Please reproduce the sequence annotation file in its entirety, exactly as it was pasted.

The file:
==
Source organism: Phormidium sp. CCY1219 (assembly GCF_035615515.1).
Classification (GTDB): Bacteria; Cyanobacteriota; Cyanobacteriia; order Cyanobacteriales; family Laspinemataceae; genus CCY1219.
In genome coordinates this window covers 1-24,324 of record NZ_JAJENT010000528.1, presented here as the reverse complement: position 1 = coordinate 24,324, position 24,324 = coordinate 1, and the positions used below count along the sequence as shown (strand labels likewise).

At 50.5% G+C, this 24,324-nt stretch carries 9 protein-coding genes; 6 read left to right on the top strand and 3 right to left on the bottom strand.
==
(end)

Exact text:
Source organism: Phormidium sp. CCY1219 (assembly GCF_035615515.1).
Classification (GTDB): Bacteria; Cyanobacteriota; Cyanobacteriia; order Cyanobacteriales; family Laspinemataceae; genus CCY1219.
In genome coordinates this window covers 1-24,324 of record NZ_JAJENT010000528.1, presented here as the reverse complement: position 1 = coordinate 24,324, position 24,324 = coordinate 1, and the positions used below count along the sequence as shown (strand labels likewise).

At 50.5% G+C, this 24,324-nt stretch carries 9 protein-coding genes; 6 read left to right on the top strand and 3 right to left on the bottom strand.